A thorny question



Ask God to help you concentrate as you draw near to him today. We all have wandering thoughts and are easily distracted. Pray for the grace of focus.

Bible passage

Mark 10:1–16


10 Jesus then left that place and went into the region of Judea and across the Jordan. Again crowds of people came to him, and as was his custom, he taught them.

Some Pharisees came and tested him by asking, ‘Is it lawful for a man to divorce his wife?’

‘What did Moses command you?’ he replied.

They said, ‘Moses permitted a man to write a certificate of divorce and send her away.’

‘It was because your hearts were hard that Moses wrote you this law,’ Jesus replied. ‘But at the beginning of creation God “made them male and female”. “For this reason a man will leave his father and mother and be united to his wife, and the two will become one flesh.” So they are no longer two, but one flesh. Therefore what God has joined together, let no one separate.’

10 When they were in the house again, the disciples asked Jesus about this. 11 He answered, ‘Anyone who divorces his wife and marries another woman commits adultery against her. 12 And if she divorces her husband and marries another man, she commits adultery.’

The little children and Jesus

13 People were bringing little children to Jesus for him to place his hands on them, but the disciples rebuked them. 14 When Jesus saw this, he was indignant. He said to them, ‘Let the little children come to me, and do not hinder them, for the kingdom of God belongs to such as these. 15 Truly I tell you, anyone who will not receive the kingdom of God like a little child will never enter it.’ 16 And he took the children in his arms, placed his hands on them and blessed them.

Sunset and signpost


In response to the testing question from the Pharisees about divorce, Jesus reminds them of God’s original intention for marriage in Genesis 1:27 and 2:24. From this basis we see that marriage is meant to be a sacred and permanent relationship between a man and a woman (vs 5–9). Even for those deeply in love, this does not come easily. Couples have to work at their relationship, seeking daily God’s grace. Love is tested over the years, but love that endures is sweet indeed.

Jesus makes clear that divorce for the purpose of marrying another is the equivalent of adultery (vs 10–12). But what of those who sadly find themselves divorced? The ideal of marriage is to be upheld in the context of human frailty. Divorce can be extremely painful but it is not the unforgivable sin. There is healing, forgiveness and the chance to start again.

The third mention of little children (vs 13–16) reminds us that they are often the innocent victims of marriage break-up. Jesus welcomes them with open arms into his love and grace. His blessing is available to them, and to all who will come humbly, in child-like faith.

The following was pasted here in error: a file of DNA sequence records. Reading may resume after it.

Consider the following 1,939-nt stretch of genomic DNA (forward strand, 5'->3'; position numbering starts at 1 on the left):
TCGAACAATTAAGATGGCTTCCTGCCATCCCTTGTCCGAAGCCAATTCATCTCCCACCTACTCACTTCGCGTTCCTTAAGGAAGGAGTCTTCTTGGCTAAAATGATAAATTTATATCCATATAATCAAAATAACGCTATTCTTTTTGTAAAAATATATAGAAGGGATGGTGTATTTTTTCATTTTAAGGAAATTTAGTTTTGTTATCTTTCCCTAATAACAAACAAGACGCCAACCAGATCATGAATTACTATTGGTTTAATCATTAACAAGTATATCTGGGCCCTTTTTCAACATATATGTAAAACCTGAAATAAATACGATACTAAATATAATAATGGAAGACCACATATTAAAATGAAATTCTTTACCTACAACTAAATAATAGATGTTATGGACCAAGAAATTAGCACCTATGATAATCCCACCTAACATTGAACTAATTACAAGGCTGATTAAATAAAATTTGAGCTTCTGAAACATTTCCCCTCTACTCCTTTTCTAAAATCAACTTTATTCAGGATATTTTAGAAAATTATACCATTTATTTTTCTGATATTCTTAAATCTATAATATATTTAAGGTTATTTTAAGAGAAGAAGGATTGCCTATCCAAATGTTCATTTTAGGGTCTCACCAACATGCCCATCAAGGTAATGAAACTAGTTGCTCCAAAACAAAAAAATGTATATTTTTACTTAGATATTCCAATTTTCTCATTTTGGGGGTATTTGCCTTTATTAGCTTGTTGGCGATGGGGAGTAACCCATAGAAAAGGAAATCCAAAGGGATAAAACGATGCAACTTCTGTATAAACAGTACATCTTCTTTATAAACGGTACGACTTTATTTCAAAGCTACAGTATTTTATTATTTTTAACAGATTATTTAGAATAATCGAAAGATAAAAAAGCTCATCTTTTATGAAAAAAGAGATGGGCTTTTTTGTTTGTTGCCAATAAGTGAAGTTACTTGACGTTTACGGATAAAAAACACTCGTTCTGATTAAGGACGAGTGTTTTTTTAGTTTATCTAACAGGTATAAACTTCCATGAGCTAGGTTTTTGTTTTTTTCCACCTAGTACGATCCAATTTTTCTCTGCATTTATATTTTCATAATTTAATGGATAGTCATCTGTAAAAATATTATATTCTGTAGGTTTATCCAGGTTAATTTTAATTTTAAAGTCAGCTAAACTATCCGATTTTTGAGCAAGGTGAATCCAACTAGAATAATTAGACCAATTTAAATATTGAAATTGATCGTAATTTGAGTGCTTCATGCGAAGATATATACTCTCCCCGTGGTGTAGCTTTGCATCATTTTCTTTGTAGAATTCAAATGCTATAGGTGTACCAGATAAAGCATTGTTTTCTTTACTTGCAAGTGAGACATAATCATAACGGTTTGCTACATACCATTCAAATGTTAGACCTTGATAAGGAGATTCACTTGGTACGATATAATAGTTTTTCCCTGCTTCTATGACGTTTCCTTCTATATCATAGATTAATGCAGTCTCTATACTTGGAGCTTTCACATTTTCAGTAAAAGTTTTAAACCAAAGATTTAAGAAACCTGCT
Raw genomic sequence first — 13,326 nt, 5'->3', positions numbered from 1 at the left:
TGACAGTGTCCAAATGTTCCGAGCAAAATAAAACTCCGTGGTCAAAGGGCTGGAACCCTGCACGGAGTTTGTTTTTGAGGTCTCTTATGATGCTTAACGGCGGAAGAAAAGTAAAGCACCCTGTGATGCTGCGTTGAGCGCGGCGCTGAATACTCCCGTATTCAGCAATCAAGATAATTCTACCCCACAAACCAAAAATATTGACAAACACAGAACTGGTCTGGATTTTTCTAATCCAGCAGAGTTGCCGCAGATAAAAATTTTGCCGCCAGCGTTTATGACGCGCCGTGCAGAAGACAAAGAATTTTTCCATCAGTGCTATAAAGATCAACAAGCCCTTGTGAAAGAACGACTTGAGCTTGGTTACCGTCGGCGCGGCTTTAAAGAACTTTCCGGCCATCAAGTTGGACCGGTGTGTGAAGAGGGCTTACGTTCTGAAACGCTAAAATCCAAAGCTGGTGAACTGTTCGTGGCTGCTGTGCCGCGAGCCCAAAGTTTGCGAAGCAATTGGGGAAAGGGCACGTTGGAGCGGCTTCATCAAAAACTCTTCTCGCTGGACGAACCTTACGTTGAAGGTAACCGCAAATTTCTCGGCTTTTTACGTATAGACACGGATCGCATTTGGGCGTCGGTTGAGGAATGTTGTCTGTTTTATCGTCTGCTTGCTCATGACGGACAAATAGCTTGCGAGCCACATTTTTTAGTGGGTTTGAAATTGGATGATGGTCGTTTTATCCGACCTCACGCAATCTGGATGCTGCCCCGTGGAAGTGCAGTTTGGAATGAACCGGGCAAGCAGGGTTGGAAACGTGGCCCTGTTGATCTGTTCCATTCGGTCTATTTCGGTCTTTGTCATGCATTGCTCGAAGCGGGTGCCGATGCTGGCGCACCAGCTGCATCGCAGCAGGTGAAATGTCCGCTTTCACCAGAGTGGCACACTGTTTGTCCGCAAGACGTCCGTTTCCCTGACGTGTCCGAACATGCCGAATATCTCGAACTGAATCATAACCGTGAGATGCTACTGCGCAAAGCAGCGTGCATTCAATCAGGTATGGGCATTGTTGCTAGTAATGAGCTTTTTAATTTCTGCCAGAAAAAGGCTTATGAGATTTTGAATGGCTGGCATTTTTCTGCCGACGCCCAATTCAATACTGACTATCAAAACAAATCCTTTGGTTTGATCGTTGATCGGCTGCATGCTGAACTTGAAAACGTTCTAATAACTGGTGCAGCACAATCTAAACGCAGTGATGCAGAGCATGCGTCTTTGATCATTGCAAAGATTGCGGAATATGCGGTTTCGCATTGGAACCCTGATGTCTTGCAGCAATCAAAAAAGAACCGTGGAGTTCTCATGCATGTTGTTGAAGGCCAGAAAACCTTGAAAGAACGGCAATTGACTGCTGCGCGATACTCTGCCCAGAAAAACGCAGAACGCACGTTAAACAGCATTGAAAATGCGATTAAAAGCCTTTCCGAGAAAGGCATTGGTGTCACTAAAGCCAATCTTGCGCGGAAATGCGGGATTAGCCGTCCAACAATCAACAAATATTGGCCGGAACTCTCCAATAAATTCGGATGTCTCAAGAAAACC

Tony Horsfall


If you are married, pray for God’s blessing on your relationship. If you know people whose marriage is in difficulty, pray they will find help and counsel. Pray for those who have been through divorce to find healing and restoration.

Deeper Bible study

God saw all that he had made, and it was very good.’1 Thank you, Lord, for the order and beauty in your creation.

The Pharisees try to trap Jesus by asking whether divorce is permissible, and seem concerned only about the right of a man to divorce his wife (vs 2,4). Jesus, however, distinguishes between what God allowed and what he intended. God allowed divorce under certain circumstances (see the notes on 8:17), but God’s intention is that marriage, as the union between husband and wife, is for life. Today, there is a push to redefine marriage; while the issues are different, the underlying attempt to challenge God’s design continues. To rephrase verse 9, ‘Therefore what God has defined, let no one modify.’

If we broaden the debate between Jesus and the Pharisees to discipleship more generally, we find that the challenge is to be informed about what is allowed and aim for what is intended. In Matthew 5:21–47, we find a string of ‘you have heard that it was said … but I tell you …’ sayings, where Jesus seeks to enrich his audience’s understanding of the morality God requires, finishing, in verse 48, with the challenge to be ‘perfect’ just as God is perfect. Jesus sets the bar high; the discipleship he proposes is radical.

In verses 13–16, children feature again. Children are deeply valued by Jesus and are characterised by their simplicity, curiosity and dependency. Likewise, the disciples are urged to be receptive and trusting regarding God and his kingdom. It appears that they have not grasped what Jesus taught in 9:33–41; they even try to stop parents bringing their children to Jesus. On another occasion, the crowd was an obstacle for others to come to Jesus.2 Let us be childlike in receiving the things of God and helpful to others who want to come to Jesus.

What is allowed and what is intended – and how radical is your discipleship? Are there practices or conventions in your church that could hinder people from coming to Jesus?

1 Gen 1:31  2Mark 2:1–4 

Cor Bennema

Bible in a year

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